Outside linebacker Prince Shembo almost single-handedly supplied the Irish’s pass rush, with the junior linebacker wreaking havoc all night off the edge as he made nine tackles, two tackles-for-loss, and a sack, while continually pressing Maxwell and drawing a well deserved holding call. Stephon Tuitt added another sack, planting Maxwell for a huge 12 yard loss as almost an exclamation point for the defense.

The 237 yards the Irish allowed was the least amount the Irish have given up on the road since 2008 against Ty Willingham’s Washington Huskies. With the Irish’s young secondary not missing a beat after Jamoris Slaughter went down with a significant ankle injury, it was a near perfect performance for Bob Diaco’s unit.

“We got pressure when we needed to,” Kelly said. “We got them behind the chains. We got them throwing the football. I think that was the key defensively.”


With Tyler Eifert taken away by the Spartans’ defense, the Irish’s wide receivers made plenty of big plays.

The Spartans defense managed to find a way to shut down tight end Tyler Eifert. But the Irish wide receivers — a position many perceive to be the weakest group on the roster — did serious damage, making big plays down the field against a tough Michigan State secondary. TJ Jones, Robby Toma and Goodman all had catches of 20 yards or longer, and Kelly’s ability to stretch the field vertically in the passing game caught the Spartans on their heels.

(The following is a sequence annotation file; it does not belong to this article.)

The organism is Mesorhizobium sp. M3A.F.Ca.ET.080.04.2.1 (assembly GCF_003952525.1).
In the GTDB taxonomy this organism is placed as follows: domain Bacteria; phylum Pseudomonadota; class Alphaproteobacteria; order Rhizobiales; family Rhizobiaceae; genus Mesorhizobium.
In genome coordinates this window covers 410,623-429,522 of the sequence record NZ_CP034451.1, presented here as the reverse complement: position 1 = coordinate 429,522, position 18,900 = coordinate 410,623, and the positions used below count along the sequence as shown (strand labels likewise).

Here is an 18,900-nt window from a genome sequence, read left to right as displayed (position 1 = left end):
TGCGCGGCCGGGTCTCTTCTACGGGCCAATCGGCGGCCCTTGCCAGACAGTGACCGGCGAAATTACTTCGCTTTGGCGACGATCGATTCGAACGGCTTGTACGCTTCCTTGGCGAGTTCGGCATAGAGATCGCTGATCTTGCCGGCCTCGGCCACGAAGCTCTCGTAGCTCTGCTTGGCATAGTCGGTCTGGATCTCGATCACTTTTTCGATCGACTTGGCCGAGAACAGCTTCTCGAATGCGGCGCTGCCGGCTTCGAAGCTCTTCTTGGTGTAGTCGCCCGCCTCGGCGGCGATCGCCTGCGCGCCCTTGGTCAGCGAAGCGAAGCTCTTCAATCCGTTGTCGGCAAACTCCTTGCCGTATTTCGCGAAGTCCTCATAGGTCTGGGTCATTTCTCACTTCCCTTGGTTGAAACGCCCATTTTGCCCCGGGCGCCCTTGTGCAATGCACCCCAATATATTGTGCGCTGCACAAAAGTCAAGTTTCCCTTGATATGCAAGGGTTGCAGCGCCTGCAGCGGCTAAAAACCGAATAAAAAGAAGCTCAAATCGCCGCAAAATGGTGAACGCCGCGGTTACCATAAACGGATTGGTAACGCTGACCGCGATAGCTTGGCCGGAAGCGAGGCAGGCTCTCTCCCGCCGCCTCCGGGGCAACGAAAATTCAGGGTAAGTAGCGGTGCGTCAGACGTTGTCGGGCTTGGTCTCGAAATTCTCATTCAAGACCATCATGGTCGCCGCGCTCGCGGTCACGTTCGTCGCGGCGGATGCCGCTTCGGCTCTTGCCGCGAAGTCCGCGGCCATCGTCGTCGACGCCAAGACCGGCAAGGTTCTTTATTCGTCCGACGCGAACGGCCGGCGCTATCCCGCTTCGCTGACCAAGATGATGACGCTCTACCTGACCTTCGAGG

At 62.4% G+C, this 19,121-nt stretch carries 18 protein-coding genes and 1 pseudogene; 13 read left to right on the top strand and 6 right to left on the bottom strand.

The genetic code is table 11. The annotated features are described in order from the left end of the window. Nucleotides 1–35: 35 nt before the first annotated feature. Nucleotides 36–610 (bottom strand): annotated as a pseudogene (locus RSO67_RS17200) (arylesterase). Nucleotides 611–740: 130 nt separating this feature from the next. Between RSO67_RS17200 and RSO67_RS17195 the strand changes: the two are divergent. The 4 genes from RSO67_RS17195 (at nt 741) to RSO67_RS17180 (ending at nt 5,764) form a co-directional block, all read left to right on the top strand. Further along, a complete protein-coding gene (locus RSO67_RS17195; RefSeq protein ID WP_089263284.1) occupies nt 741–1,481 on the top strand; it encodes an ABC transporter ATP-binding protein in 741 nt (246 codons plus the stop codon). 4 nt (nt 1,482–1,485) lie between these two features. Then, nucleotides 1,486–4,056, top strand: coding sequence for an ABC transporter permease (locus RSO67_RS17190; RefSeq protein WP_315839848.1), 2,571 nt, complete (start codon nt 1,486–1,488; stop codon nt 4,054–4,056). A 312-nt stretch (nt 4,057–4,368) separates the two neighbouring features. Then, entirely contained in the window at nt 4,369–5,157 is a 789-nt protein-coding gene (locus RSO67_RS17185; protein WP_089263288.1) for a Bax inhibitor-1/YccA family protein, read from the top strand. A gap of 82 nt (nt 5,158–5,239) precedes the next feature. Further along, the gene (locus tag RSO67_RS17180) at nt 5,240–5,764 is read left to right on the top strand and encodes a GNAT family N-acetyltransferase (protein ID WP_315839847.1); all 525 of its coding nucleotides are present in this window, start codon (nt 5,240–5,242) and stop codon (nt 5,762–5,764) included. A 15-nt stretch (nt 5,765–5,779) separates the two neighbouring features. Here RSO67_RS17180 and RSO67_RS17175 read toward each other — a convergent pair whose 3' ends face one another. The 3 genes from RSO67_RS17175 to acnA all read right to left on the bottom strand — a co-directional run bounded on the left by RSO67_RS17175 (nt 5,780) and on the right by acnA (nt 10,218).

Goodman’s touchdown catch in the first quarter — an amazing one-handed grab he completed while being interfered with — was a beauty, and the type of play many have been waiting four years to see out of the talented Fort Wayne native. In the first half, the Irish got the “big chunk” plays Kelly and offensive coordinator Chuck Martin so desperately wanted, with Golson averaging 18 yards a completion in the first half.

With Davaris Daniels limited because of an ankle injury and Golson missing two long shots down the field with freshman speedster Chris Brown pushing defenses vertically, the chance to do even more damage was there for the taking. And while the Irish couldn’t take advantage of it Saturday evening, they proved that Notre Dame’s wide receivers can make plays down the football field, something that’ll need to continue throughout the season.

“Our challenge was going to be to find a couple big chunk plays,” Kelly said. “We were able to get a couple, but we missed a few that we’re going to regret when we watch the film.”


Notre Dame imposed their will on Michigan State, wearing out the Spartans on their home turf.

Brian Kelly has repeatedly talked about his football players finally being able to get the rewards for the work they put in. On Saturday night, the fruits of their labor were on display, as the Irish dominated both sides of the line of scrimmage as the Irish were the football team that pushed their opponent into submission.

“It’s a signature win,” Kelly said. “There’s no question when you go on the road against the No. 10 team in the country and you beat them, it’s definitely going to build the confidence in that locker room.”

Signature wins have been a talking point around Notre Dame football for much of the past decade, and interestingly Kelly not only used the words, but also assigned the victory to the players in the locker room, not the guys in the headsets. With the Irish clinching the game with a crucial 12 play, 84-yard scoring drive that ate up almost seven minutes of the fourth quarter, Kelly’s players are winning games not only because of the work they’re doing preparing for opponents but because of the commitment they made in the offseason.